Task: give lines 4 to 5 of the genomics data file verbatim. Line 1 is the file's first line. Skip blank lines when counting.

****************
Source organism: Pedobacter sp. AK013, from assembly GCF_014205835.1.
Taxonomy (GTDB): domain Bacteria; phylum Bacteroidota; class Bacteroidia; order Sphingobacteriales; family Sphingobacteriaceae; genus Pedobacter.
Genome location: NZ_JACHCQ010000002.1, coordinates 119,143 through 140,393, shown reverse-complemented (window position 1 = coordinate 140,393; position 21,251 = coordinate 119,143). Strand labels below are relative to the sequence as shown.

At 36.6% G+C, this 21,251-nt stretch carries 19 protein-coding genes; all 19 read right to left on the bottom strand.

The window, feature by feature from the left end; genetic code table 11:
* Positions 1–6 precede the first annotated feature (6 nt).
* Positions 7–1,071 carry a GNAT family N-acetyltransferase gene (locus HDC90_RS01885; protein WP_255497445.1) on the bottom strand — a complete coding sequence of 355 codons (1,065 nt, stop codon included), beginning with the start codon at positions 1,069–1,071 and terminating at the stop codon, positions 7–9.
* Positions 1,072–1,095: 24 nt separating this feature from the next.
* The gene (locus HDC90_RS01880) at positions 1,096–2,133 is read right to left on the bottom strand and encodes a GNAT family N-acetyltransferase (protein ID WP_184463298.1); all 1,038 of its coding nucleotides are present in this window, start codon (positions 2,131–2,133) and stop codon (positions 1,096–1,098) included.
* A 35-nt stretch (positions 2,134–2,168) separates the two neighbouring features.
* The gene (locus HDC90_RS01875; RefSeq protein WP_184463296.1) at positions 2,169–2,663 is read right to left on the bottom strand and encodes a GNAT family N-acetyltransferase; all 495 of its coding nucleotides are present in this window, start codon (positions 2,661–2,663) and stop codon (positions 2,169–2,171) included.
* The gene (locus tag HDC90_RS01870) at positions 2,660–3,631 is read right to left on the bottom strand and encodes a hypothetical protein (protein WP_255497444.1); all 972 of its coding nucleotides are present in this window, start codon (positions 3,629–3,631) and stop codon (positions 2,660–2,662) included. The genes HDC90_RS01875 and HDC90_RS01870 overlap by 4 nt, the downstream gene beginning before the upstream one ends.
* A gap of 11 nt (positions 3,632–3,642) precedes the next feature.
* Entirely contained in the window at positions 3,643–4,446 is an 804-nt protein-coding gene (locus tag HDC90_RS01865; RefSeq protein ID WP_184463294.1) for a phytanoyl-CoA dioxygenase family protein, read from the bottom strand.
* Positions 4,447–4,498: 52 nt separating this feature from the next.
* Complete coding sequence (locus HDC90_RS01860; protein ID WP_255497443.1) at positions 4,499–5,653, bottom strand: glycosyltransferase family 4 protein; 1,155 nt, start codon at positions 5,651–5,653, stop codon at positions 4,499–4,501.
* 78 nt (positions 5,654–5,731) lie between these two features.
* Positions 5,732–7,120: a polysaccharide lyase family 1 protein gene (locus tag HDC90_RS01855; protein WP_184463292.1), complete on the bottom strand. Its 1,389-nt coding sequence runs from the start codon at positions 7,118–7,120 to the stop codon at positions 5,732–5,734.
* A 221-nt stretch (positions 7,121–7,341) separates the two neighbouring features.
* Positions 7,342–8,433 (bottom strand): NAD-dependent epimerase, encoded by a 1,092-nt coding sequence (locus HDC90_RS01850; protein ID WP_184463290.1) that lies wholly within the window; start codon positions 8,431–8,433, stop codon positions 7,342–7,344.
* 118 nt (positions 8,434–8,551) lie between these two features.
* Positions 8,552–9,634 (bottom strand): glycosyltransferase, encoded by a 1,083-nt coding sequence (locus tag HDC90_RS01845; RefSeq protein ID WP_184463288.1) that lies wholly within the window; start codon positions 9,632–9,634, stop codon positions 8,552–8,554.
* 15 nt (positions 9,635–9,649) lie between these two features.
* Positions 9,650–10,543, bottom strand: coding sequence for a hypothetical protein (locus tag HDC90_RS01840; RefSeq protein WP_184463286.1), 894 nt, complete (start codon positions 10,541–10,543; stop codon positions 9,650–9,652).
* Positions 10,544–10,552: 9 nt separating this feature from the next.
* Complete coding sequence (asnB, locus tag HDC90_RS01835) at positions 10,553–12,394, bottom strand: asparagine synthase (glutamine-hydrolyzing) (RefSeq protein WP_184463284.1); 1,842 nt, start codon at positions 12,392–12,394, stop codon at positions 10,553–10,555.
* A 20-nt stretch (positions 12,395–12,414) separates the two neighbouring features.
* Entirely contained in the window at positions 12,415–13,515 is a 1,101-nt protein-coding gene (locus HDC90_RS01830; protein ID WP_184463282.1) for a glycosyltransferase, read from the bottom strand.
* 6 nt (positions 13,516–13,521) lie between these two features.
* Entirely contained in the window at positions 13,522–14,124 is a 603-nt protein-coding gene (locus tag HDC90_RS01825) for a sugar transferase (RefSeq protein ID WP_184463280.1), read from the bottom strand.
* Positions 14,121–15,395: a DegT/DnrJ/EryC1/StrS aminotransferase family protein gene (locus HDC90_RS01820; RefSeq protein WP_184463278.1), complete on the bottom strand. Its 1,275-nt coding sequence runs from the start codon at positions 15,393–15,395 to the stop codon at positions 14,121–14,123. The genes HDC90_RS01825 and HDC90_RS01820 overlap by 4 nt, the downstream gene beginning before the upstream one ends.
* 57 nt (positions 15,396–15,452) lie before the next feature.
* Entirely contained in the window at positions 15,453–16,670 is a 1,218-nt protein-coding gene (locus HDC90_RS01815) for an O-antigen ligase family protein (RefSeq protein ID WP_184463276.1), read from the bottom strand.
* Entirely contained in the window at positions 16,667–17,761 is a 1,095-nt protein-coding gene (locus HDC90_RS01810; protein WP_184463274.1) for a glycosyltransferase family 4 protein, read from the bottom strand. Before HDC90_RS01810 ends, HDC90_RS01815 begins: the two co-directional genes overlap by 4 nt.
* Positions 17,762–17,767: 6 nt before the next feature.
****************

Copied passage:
At 36.6% G+C, this 21,251-nt stretch carries 19 protein-coding genes; all 19 read right to left on the bottom strand.

The window, feature by feature from the left end; genetic code table 11: